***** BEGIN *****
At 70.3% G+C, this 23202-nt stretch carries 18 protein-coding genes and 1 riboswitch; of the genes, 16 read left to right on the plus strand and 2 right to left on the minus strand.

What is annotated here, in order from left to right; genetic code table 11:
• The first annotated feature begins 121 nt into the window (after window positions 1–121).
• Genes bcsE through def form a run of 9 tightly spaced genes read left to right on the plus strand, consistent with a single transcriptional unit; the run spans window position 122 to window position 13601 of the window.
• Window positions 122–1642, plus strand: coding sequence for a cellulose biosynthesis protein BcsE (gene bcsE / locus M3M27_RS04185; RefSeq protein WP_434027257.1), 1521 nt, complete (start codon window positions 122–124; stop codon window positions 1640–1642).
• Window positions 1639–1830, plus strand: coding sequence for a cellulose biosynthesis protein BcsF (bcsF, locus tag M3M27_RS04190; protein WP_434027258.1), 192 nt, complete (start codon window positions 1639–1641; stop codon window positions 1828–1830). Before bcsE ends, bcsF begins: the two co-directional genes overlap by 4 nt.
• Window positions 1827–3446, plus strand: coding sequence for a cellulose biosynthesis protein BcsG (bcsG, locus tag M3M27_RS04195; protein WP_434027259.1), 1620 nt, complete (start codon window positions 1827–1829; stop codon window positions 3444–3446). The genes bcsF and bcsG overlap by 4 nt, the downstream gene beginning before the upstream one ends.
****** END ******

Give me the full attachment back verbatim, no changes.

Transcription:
At 70.3% G+C, this 23202-nt stretch carries 18 protein-coding genes and 1 riboswitch; of the genes, 16 read left to right on the plus strand and 2 right to left on the minus strand.

What is annotated here, in order from left to right; genetic code table 11:
• The first annotated feature begins 121 nt into the window (after window positions 1–121).
• Genes bcsE through def form a run of 9 tightly spaced genes read left to right on the plus strand, consistent with a single transcriptional unit; the run spans window position 122 to window position 13601 of the window.
• Window positions 122–1642, plus strand: coding sequence for a cellulose biosynthesis protein BcsE (gene bcsE / locus M3M27_RS04185; RefSeq protein WP_434027257.1), 1521 nt, complete (start codon window positions 122–124; stop codon window positions 1640–1642).
• Window positions 1639–1830, plus strand: coding sequence for a cellulose biosynthesis protein BcsF (bcsF, locus tag M3M27_RS04190; protein WP_434027258.1), 192 nt, complete (start codon window positions 1639–1641; stop codon window positions 1828–1830). Before bcsE ends, bcsF begins: the two co-directional genes overlap by 4 nt.
• Window positions 1827–3446, plus strand: coding sequence for a cellulose biosynthesis protein BcsG (bcsG, locus tag M3M27_RS04195; protein WP_434027259.1), 1620 nt, complete (start codon window positions 1827–1829; stop codon window positions 3444–3446). The genes bcsF and bcsG overlap by 4 nt, the downstream gene beginning before the upstream one ends.